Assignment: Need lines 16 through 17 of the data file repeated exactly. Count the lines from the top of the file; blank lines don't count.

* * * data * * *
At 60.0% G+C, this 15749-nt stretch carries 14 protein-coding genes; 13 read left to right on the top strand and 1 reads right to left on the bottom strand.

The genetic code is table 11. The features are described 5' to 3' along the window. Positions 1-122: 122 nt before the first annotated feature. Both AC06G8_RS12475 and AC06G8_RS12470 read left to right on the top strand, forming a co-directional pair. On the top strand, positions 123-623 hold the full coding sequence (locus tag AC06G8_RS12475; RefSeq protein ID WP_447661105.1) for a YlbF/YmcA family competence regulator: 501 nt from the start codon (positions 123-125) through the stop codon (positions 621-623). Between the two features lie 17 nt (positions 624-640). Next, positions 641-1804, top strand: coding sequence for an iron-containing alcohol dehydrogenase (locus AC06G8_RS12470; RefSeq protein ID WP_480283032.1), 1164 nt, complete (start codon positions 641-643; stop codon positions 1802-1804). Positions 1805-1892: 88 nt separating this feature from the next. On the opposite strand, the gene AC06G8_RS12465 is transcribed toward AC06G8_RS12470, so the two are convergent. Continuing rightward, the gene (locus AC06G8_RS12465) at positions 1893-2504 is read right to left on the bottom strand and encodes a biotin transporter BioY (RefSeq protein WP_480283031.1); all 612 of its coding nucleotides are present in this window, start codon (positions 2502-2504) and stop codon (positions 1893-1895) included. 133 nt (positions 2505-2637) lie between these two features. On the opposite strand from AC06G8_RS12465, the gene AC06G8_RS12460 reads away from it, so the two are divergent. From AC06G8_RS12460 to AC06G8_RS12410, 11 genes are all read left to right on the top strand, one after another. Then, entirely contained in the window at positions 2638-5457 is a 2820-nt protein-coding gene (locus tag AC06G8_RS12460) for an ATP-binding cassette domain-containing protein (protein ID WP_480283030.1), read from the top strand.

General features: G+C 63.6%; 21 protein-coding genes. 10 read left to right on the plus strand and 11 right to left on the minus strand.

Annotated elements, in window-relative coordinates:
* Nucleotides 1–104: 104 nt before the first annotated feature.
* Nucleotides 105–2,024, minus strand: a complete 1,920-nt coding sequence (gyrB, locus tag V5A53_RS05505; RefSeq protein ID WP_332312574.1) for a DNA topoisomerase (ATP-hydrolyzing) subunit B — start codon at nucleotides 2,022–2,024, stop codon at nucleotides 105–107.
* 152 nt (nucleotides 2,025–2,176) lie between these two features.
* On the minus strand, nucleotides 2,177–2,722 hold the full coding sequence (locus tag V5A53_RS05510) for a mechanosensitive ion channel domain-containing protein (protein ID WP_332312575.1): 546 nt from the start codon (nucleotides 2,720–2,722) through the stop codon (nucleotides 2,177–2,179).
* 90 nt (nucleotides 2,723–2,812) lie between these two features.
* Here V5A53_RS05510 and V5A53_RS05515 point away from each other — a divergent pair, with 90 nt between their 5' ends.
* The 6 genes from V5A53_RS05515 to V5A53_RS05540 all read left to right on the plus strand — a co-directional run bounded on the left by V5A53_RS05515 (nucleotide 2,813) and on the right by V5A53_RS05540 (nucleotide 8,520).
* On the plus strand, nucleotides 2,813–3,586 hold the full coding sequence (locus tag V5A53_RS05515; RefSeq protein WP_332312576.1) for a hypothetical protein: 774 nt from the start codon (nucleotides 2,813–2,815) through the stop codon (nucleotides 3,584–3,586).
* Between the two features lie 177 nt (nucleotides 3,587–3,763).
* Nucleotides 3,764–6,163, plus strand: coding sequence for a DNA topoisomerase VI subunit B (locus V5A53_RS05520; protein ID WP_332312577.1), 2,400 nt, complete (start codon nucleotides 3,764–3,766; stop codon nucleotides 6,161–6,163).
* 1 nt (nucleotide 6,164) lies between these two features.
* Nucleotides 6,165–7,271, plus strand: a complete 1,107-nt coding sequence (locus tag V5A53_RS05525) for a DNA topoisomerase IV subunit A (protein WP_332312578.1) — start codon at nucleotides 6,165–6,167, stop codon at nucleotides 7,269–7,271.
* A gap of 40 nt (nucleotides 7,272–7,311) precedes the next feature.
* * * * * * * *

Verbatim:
* Nucleotides 6,165–7,271, plus strand: a complete 1,107-nt coding sequence (locus tag V5A53_RS05525) for a DNA topoisomerase IV subunit A (protein WP_332312578.1) — start codon at nucleotides 6,165–6,167, stop codon at nucleotides 7,269–7,271.
* A gap of 40 nt (nucleotides 7,272–7,311) precedes the next feature.